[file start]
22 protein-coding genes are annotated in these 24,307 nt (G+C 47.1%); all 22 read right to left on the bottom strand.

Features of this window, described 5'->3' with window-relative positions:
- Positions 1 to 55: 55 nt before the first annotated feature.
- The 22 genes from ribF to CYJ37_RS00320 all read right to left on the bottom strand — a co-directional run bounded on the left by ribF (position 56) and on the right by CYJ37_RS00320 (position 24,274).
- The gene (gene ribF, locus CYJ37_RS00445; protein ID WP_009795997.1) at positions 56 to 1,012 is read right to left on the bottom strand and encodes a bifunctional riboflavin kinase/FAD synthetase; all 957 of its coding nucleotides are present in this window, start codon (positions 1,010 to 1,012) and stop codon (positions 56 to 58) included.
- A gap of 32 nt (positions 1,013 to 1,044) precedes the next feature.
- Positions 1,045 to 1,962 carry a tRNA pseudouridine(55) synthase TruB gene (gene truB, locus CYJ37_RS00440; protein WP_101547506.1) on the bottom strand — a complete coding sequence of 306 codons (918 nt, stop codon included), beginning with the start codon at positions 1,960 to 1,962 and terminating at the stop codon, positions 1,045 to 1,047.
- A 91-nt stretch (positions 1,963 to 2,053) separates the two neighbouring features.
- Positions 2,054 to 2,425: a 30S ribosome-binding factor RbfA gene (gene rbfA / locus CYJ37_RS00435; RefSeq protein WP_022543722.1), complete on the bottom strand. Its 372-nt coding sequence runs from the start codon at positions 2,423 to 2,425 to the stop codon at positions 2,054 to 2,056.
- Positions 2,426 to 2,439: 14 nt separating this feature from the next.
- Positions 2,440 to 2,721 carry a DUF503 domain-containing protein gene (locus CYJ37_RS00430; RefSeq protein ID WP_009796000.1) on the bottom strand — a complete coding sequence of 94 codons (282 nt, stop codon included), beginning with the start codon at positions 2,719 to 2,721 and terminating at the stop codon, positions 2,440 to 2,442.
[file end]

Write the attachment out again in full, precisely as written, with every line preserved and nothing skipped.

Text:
22 protein-coding genes are annotated in these 24,307 nt (G+C 47.1%); all 22 read right to left on the bottom strand.

Features of this window, described 5'->3' with window-relative positions:
- Positions 1 to 55: 55 nt before the first annotated feature.
- The 22 genes from ribF to CYJ37_RS00320 all read right to left on the bottom strand — a co-directional run bounded on the left by ribF (position 56) and on the right by CYJ37_RS00320 (position 24,274).
- The gene (gene ribF, locus CYJ37_RS00445; protein ID WP_009795997.1) at positions 56 to 1,012 is read right to left on the bottom strand and encodes a bifunctional riboflavin kinase/FAD synthetase; all 957 of its coding nucleotides are present in this window, start codon (positions 1,010 to 1,012) and stop codon (positions 56 to 58) included.
- A gap of 32 nt (positions 1,013 to 1,044) precedes the next feature.
- Positions 1,045 to 1,962 carry a tRNA pseudouridine(55) synthase TruB gene (gene truB, locus CYJ37_RS00440; protein WP_101547506.1) on the bottom strand — a complete coding sequence of 306 codons (918 nt, stop codon included), beginning with the start codon at positions 1,960 to 1,962 and terminating at the stop codon, positions 1,045 to 1,047.
- A 91-nt stretch (positions 1,963 to 2,053) separates the two neighbouring features.
- Positions 2,054 to 2,425: a 30S ribosome-binding factor RbfA gene (gene rbfA / locus CYJ37_RS00435; RefSeq protein WP_022543722.1), complete on the bottom strand. Its 372-nt coding sequence runs from the start codon at positions 2,423 to 2,425 to the stop codon at positions 2,054 to 2,056.
- Positions 2,426 to 2,439: 14 nt separating this feature from the next.
- Positions 2,440 to 2,721 carry a DUF503 domain-containing protein gene (locus CYJ37_RS00430; RefSeq protein ID WP_009796000.1) on the bottom strand — a complete coding sequence of 94 codons (282 nt, stop codon included), beginning with the start codon at positions 2,719 to 2,721 and terminating at the stop codon, positions 2,440 to 2,442.